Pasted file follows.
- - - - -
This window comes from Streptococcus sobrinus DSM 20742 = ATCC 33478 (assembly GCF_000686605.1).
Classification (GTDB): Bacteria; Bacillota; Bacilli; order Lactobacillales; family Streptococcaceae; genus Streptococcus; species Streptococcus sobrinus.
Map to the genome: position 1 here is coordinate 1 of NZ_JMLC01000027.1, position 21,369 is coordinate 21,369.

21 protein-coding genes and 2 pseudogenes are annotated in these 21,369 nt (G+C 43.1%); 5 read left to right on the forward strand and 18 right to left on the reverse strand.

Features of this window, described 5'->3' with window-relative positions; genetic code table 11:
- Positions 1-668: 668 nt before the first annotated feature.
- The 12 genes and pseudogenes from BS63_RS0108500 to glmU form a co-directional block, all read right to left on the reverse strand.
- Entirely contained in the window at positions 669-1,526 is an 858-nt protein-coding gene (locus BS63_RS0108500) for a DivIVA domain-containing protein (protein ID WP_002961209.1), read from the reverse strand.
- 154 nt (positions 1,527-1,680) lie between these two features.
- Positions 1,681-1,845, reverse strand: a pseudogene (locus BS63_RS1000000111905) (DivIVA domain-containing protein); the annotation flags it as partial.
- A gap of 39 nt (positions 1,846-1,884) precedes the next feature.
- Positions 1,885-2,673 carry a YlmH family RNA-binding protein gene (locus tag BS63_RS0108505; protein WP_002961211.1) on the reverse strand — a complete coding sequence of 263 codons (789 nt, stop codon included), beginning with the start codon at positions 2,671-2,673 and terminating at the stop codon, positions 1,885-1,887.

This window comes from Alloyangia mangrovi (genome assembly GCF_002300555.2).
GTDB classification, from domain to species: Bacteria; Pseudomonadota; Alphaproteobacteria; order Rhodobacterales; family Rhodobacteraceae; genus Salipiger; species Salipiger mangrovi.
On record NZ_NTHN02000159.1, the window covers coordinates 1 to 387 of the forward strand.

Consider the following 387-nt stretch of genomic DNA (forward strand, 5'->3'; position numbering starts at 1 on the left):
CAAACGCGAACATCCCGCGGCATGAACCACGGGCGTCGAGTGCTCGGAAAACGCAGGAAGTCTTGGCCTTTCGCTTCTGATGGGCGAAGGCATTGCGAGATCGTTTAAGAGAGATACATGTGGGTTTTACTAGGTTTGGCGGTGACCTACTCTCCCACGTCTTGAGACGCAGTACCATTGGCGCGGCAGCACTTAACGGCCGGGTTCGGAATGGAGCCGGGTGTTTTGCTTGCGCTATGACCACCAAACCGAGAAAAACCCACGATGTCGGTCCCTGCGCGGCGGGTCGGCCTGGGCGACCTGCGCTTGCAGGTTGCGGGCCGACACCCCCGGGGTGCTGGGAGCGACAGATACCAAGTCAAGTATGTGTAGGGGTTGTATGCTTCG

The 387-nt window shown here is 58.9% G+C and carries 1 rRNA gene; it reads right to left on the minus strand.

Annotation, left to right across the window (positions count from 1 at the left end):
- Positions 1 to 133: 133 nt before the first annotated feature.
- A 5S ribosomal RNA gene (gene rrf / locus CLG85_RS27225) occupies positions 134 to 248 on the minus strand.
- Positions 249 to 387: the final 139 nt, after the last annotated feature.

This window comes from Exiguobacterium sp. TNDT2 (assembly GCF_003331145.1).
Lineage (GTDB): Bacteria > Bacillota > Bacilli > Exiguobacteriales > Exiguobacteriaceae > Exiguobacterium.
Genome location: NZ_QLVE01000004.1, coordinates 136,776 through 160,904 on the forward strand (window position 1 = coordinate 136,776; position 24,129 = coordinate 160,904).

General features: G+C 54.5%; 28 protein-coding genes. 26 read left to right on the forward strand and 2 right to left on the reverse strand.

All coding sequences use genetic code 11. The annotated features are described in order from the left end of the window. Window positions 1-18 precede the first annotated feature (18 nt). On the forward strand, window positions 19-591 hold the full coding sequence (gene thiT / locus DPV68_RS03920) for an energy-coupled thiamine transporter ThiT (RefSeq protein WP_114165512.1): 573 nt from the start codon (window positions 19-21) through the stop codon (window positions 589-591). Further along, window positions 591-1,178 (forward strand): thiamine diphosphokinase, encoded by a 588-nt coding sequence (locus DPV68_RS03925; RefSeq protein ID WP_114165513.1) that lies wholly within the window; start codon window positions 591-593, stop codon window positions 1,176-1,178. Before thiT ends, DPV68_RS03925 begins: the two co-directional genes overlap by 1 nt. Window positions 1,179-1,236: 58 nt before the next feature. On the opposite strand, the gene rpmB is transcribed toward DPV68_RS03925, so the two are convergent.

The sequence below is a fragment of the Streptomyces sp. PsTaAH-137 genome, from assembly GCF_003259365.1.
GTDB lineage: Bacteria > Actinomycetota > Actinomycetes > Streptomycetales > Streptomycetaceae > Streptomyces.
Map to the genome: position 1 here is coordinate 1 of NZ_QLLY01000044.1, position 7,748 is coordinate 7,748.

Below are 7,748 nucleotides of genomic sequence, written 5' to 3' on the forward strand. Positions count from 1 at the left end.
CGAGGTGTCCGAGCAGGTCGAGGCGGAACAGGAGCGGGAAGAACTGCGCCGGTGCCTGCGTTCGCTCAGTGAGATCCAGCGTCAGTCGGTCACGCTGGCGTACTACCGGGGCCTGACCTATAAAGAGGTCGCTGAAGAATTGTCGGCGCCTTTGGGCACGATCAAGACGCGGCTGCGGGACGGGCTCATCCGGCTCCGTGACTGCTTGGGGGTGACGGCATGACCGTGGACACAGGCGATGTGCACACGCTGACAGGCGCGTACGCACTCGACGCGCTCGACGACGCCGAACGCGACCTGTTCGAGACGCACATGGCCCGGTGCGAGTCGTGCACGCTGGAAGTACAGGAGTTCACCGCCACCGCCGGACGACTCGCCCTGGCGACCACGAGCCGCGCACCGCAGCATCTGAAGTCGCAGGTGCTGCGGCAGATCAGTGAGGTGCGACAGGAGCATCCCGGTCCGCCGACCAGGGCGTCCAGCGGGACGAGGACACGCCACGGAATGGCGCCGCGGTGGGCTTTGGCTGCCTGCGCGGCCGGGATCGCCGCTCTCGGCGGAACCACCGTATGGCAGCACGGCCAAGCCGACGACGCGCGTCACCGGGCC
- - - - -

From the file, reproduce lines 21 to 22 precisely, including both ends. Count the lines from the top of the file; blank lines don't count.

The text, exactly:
- A 5S ribosomal RNA gene (gene rrf / locus CLG85_RS27225) occupies positions 134 to 248 on the minus strand.
- Positions 249 to 387: the final 139 nt, after the last annotated feature.